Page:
The Competition Council’s investigations may be launched ex officio (even as a result of a sector inquiry), following a complaint from a participant who believes that the tender was rigged, or even a complaint from the entity which organised the tender. In order to detect rigged bids, the competition authority cooperates with other public authorities and, for this purpose, founded the Bid-Rigging Module (MLT) in 2010. Under this structure, the Competition Council’s experts cooperate and exchange information with representatives of the National Authority for Regulation and Monitoring of Public Acquisitions, the Public Acquisitions Verification and Coordination Division, the National Council for Solving Complaints, the Prime Minister’s Control Body, the Romanian Court of Accounts, the Prosecutor’s Office attached to the High Court of Cassation and Justice (Romanian Supreme Court), and the Antifraud Division.

Considering that direct evidence for this type of competition law infringement is almost always nonexistent (participants in a bid-rigging scenario will almost certainly not conclude a written agreement), the competition authority relies heavily on circumstantial evidence. For this purpose, the Competition Council uses the dawn raid as its primary weapon of searching for evidence and looks primarily for communications (especially emails) between the suspected participants to the infringements, any hand-written notes by the undertakings’ representatives at the tenders, files and documents drafted for the purpose of tenders, etc. As a fact, in one previous case, the competition authority argued that certain competing companies colluded for a tender because the documents they (individually) submitted for the tender had several identical typing and formatting errors, something the Competition Council did not regard as coincidental.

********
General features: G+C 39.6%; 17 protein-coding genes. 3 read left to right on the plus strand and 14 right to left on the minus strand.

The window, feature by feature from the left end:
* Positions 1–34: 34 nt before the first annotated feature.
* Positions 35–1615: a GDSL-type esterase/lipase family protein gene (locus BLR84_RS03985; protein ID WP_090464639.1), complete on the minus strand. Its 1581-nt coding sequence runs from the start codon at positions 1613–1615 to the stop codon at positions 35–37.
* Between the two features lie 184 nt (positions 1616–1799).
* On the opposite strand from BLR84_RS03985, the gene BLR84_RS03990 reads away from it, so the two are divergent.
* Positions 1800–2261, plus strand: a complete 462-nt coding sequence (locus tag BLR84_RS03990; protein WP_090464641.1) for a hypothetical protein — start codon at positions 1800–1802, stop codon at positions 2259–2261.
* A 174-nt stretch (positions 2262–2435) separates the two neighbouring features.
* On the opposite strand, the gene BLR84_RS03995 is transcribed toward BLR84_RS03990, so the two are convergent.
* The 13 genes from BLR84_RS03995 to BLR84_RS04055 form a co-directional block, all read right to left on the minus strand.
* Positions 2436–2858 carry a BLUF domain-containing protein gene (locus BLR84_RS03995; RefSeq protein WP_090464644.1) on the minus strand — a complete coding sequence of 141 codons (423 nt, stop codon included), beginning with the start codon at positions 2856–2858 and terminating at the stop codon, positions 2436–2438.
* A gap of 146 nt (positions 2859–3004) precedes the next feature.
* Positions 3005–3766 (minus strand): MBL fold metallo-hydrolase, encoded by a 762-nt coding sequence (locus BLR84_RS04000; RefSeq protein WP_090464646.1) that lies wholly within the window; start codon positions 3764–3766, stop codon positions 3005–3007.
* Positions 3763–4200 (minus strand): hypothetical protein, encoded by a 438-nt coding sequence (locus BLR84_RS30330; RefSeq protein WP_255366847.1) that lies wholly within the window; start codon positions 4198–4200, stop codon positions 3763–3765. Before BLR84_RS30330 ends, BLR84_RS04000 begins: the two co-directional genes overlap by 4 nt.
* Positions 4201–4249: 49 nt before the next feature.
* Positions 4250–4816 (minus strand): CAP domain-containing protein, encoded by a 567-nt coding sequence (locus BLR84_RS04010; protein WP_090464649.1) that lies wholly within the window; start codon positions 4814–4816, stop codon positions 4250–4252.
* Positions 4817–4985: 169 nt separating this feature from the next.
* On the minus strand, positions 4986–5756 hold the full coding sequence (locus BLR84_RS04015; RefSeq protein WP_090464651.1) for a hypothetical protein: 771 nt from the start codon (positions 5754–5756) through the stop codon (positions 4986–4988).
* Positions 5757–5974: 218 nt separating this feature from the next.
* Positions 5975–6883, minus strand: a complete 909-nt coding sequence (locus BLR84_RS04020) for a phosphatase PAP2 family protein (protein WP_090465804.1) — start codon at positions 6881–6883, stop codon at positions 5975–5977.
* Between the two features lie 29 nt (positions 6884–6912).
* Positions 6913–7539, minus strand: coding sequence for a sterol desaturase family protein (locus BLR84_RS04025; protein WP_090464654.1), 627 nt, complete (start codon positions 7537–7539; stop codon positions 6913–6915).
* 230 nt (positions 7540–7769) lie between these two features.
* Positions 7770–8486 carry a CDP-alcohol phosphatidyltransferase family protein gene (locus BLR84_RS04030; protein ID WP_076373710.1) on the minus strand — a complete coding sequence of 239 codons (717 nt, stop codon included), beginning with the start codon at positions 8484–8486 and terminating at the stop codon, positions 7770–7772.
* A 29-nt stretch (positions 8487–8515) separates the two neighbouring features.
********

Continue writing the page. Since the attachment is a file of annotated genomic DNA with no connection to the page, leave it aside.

Possible leads for identifying anticompetitive behaviour may exist with regard to prices (or other commercial conditions) offered during the tender, any communications from and between the competing companies with regard to the tender, companies’ behaviour in previous (similar) tenders, the fact that two or more participants were represented for a tender by the same individual, etc. Another sign may be the fact that subsequent to a tender, the designated winner transfers/sub-contracts the agreement (or parts of it), which represented the tender’s object, to other participating companies (this practice was observed by the Competition Council in the road marking services tender).

In order to prevent competition law infringements with regard to tenders, firms are well-advised to avoid any communications with competing companies with regard to upcoming tenders in order to reduce the risk of exchanging sensitive information. Also, firms should be aware of communications made prior to tenders that might contain or address sensitive information (such as prices, commercial conditions, products / services to be offered) – these communications might also be caught by the competition authority’s antenna.

The Competition Council can also base its case on evidence gathered from other participants. The fact that the authority did not find evidence at one of the suspected participants does not necessarily exclude that undertaking from being sanctioned. Also, the Competition Council may investigate possible infringements concerning both public tenders (public acquisitions) and private tenders.

Identifying bid-rigging remains a priority on the Competition Council’s fight against competition law infringements.